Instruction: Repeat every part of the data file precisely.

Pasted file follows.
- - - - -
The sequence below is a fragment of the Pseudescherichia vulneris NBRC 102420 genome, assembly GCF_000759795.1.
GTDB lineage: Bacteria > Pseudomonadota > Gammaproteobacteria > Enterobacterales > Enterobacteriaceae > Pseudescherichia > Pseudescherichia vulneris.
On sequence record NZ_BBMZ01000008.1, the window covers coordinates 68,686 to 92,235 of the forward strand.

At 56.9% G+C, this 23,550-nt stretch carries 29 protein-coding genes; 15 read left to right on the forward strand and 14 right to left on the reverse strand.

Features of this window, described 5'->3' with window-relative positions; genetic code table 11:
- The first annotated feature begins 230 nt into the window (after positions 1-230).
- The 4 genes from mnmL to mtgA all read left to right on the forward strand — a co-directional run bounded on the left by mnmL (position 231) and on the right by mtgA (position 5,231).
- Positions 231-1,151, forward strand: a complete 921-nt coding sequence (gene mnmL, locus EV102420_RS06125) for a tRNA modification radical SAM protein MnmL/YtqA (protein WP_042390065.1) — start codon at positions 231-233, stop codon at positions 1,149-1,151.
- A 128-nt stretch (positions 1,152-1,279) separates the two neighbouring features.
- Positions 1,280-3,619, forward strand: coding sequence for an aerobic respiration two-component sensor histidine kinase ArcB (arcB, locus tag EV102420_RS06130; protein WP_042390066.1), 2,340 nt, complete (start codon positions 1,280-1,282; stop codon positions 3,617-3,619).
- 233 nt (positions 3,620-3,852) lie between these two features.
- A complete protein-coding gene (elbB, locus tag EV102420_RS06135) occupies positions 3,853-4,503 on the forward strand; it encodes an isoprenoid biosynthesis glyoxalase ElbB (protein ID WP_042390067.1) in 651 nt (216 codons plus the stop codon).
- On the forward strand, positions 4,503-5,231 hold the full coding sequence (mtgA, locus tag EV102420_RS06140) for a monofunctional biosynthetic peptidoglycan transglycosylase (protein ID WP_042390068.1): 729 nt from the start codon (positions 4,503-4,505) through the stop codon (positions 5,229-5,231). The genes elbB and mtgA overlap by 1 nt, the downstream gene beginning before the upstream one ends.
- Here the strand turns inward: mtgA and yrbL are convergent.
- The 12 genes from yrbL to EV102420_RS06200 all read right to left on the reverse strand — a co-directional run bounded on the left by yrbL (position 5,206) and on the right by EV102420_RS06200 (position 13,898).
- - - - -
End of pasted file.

The sequence below is a fragment of the Pseudescherichia vulneris NBRC 102420 genome, assembly GCF_000759795.1.
GTDB lineage: Bacteria > Pseudomonadota > Gammaproteobacteria > Enterobacterales > Enterobacteriaceae > Pseudescherichia > Pseudescherichia vulneris.
On sequence record NZ_BBMZ01000008.1, the window covers coordinates 68,686 to 92,235 of the forward strand.

At 56.9% G+C, this 23,550-nt stretch carries 29 protein-coding genes; 15 read left to right on the forward strand and 14 right to left on the reverse strand.

Features of this window, described 5'->3' with window-relative positions; genetic code table 11:
- The first annotated feature begins 230 nt into the window (after positions 1-230).
- The 4 genes from mnmL to mtgA all read left to right on the forward strand — a co-directional run bounded on the left by mnmL (position 231) and on the right by mtgA (position 5,231).
- Positions 231-1,151, forward strand: a complete 921-nt coding sequence (gene mnmL, locus EV102420_RS06125) for a tRNA modification radical SAM protein MnmL/YtqA (protein WP_042390065.1) — start codon at positions 231-233, stop codon at positions 1,149-1,151.
- A 128-nt stretch (positions 1,152-1,279) separates the two neighbouring features.
- Positions 1,280-3,619, forward strand: coding sequence for an aerobic respiration two-component sensor histidine kinase ArcB (arcB, locus tag EV102420_RS06130; protein WP_042390066.1), 2,340 nt, complete (start codon positions 1,280-1,282; stop codon positions 3,617-3,619).
- 233 nt (positions 3,620-3,852) lie between these two features.
- A complete protein-coding gene (elbB, locus tag EV102420_RS06135) occupies positions 3,853-4,503 on the forward strand; it encodes an isoprenoid biosynthesis glyoxalase ElbB (protein ID WP_042390067.1) in 651 nt (216 codons plus the stop codon).
- On the forward strand, positions 4,503-5,231 hold the full coding sequence (mtgA, locus tag EV102420_RS06140) for a monofunctional biosynthetic peptidoglycan transglycosylase (protein ID WP_042390068.1): 729 nt from the start codon (positions 4,503-4,505) through the stop codon (positions 5,229-5,231). The genes elbB and mtgA overlap by 1 nt, the downstream gene beginning before the upstream one ends.
- Here the strand turns inward: mtgA and yrbL are convergent.
- The 12 genes from yrbL to EV102420_RS06200 all read right to left on the reverse strand — a co-directional run bounded on the left by yrbL (position 5,206) and on the right by EV102420_RS06200 (position 13,898).